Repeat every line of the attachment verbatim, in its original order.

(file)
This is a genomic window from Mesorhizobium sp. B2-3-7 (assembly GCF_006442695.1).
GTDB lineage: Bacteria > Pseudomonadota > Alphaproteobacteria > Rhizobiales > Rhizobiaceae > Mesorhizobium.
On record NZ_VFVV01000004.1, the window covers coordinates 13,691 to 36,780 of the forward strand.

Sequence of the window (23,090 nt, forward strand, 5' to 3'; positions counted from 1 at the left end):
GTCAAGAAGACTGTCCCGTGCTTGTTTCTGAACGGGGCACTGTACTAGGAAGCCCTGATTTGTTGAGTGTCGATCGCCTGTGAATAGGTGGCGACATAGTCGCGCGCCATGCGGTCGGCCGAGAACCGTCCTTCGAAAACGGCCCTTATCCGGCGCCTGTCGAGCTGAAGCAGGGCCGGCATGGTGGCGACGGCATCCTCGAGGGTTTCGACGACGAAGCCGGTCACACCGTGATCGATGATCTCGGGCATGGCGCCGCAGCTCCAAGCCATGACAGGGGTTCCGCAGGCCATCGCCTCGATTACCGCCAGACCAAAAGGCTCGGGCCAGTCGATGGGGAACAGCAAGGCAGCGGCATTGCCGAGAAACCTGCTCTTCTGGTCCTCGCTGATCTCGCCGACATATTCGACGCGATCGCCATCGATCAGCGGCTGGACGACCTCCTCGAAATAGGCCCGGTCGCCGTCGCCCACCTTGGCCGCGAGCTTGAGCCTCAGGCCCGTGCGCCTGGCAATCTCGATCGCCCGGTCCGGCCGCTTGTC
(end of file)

This is a genomic window from Mesorhizobium sp. B2-3-7 (assembly GCF_006442695.1).
GTDB lineage: Bacteria > Pseudomonadota > Alphaproteobacteria > Rhizobiales > Rhizobiaceae > Mesorhizobium.
On record NZ_VFVV01000004.1, the window covers coordinates 13,691 to 36,780 of the forward strand.

Sequence of the window (23,090 nt, forward strand, 5' to 3'; positions counted from 1 at the left end):
GTCAAGAAGACTGTCCCGTGCTTGTTTCTGAACGGGGCACTGTACTAGGAAGCCCTGATTTGTTGAGTGTCGATCGCCTGTGAATAGGTGGCGACATAGTCGCGCGCCATGCGGTCGGCCGAGAACCGTCCTTCGAAAACGGCCCTTATCCGGCGCCTGTCGAGCTGAAGCAGGGCCGGCATGGTGGCGACGGCATCCTCGAGGGTTTCGACGACGAAGCCGGTCACACCGTGATCGATGATCTCGGGCATGGCGCCGCAGCTCCAAGCCATGACAGGGGTTCCGCAGGCCATCGCCTCGATTACCGCCAGACCAAAAGGCTCGGGCCAGTCGATGGGGAACAGCAAGGCAGCGGCATTGCCGAGAAACCTGCTCTTCTGGTCCTCGCTGATCTCGCCGACATATTCGACGCGATCGCCATCGATCAGCGGCTGGACGACCTCCTCGAAATAGGCCCGGTCGCCGTCGCCCACCTTGGCCGCGAGCTTGAGCCTCAGGCCCGTGCGCCTGGCAATCTCGATCGCCCGGTCCGGCCGCTTGTC